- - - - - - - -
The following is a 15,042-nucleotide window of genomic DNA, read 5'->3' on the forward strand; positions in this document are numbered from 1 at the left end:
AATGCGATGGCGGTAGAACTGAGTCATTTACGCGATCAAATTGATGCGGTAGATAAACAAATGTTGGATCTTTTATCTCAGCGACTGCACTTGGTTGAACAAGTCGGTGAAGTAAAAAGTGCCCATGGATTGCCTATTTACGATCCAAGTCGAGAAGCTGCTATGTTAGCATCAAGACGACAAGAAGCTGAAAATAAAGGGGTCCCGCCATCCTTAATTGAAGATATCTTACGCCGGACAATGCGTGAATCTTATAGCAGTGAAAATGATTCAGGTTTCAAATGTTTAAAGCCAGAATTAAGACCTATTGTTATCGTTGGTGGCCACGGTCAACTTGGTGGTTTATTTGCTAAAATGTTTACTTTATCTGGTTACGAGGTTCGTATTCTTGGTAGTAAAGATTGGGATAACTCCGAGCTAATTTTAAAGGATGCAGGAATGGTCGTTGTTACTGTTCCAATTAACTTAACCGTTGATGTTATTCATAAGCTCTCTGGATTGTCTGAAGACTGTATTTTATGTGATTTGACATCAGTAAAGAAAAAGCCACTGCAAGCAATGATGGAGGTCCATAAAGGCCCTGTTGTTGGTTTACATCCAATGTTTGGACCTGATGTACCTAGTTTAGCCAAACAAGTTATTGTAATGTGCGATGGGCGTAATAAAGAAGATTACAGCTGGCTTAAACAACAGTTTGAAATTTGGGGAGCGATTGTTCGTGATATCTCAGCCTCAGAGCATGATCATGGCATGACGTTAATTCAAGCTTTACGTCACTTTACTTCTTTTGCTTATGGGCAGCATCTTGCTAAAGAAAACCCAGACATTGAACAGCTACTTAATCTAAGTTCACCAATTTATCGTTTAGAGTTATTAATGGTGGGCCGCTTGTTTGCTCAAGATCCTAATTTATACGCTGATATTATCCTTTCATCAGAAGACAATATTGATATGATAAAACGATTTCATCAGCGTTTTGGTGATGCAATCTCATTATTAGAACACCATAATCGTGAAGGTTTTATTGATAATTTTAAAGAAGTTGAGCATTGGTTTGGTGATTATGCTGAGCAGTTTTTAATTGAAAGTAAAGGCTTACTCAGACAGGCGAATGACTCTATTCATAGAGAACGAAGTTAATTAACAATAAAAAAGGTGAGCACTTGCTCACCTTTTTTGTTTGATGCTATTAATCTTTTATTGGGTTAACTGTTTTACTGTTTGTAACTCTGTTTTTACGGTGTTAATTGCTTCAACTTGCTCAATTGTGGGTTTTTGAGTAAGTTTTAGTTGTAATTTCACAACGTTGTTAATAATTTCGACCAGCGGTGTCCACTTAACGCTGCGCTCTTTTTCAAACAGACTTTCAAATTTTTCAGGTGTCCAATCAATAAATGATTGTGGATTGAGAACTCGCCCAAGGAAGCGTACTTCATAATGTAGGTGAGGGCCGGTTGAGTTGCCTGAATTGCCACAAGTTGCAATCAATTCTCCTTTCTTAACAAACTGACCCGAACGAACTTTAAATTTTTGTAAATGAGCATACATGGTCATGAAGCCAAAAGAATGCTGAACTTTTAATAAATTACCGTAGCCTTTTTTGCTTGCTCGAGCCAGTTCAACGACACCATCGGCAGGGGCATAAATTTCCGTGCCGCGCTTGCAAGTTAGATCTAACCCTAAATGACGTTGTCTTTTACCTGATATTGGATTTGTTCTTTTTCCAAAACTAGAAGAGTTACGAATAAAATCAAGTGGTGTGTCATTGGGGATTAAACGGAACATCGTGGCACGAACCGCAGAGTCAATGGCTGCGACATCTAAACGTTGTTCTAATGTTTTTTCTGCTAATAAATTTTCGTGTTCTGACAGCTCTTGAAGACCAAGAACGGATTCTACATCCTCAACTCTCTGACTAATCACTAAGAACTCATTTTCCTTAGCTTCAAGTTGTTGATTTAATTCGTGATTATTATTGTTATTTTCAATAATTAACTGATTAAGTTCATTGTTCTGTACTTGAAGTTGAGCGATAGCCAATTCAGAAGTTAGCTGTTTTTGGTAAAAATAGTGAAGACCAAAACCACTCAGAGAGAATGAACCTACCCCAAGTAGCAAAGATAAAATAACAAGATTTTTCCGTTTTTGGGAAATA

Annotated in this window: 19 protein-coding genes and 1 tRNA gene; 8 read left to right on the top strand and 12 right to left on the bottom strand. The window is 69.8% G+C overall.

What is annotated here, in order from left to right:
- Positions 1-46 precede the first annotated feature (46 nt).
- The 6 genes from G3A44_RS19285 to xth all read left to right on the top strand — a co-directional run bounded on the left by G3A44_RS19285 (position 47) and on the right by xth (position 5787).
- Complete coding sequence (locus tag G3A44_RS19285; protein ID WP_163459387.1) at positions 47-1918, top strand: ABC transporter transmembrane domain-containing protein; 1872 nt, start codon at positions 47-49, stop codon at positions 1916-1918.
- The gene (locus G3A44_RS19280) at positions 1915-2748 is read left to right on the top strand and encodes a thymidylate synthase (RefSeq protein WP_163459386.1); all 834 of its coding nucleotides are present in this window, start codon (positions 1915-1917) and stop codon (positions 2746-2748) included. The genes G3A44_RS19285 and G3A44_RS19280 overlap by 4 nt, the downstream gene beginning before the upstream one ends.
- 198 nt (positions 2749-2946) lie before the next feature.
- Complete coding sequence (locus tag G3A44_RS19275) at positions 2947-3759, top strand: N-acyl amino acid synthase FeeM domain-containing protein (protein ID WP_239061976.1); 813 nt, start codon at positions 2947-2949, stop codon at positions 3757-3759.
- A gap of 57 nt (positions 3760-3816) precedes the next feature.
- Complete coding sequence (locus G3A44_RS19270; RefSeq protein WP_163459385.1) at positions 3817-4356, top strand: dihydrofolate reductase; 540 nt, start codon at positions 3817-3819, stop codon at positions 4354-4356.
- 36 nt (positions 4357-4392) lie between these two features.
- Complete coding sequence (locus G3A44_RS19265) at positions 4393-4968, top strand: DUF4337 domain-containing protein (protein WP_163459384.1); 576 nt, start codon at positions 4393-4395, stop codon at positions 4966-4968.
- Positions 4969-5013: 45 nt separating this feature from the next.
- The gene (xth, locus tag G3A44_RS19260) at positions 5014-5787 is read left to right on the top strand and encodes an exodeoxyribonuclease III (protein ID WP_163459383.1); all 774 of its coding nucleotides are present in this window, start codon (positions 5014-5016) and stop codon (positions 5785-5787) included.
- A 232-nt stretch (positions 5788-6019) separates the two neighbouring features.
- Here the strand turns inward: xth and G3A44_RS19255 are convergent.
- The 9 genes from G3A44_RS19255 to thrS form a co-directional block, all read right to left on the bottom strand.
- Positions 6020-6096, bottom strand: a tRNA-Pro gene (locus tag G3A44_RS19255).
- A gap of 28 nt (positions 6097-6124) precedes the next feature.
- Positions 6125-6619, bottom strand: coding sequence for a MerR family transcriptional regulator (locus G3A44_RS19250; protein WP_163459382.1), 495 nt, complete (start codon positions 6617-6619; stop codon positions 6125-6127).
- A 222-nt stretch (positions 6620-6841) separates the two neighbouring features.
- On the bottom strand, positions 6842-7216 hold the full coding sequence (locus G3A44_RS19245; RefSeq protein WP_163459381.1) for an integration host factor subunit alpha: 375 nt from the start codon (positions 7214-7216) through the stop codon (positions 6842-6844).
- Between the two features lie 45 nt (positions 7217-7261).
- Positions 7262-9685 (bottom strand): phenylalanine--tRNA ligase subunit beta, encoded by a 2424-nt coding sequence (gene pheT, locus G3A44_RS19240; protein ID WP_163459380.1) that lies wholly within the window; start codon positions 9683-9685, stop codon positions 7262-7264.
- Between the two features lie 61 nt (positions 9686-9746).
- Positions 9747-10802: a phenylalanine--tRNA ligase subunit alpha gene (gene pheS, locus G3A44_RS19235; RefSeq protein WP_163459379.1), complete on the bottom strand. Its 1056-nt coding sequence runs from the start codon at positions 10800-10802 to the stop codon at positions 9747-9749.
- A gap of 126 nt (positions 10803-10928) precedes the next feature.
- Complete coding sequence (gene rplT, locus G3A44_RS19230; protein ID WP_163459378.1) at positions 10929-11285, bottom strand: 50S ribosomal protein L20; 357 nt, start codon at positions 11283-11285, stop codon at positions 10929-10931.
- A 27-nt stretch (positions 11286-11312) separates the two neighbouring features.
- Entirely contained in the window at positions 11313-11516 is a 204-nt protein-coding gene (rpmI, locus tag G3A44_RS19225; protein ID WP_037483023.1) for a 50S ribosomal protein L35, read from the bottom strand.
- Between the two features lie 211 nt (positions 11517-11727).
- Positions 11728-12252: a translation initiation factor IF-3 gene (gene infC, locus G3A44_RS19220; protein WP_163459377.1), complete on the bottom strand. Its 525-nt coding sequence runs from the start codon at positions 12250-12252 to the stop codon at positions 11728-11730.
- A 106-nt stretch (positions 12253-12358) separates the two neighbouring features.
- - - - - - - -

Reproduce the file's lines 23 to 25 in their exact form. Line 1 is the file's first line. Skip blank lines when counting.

- A 222-nt stretch (positions 6620-6841) separates the two neighbouring features.
- On the bottom strand, positions 6842-7216 hold the full coding sequence (locus G3A44_RS19245; RefSeq protein WP_163459381.1) for an integration host factor subunit alpha: 375 nt from the start codon (positions 7214-7216) through the stop codon (positions 6842-6844).
- Between the two features lie 45 nt (positions 7217-7261).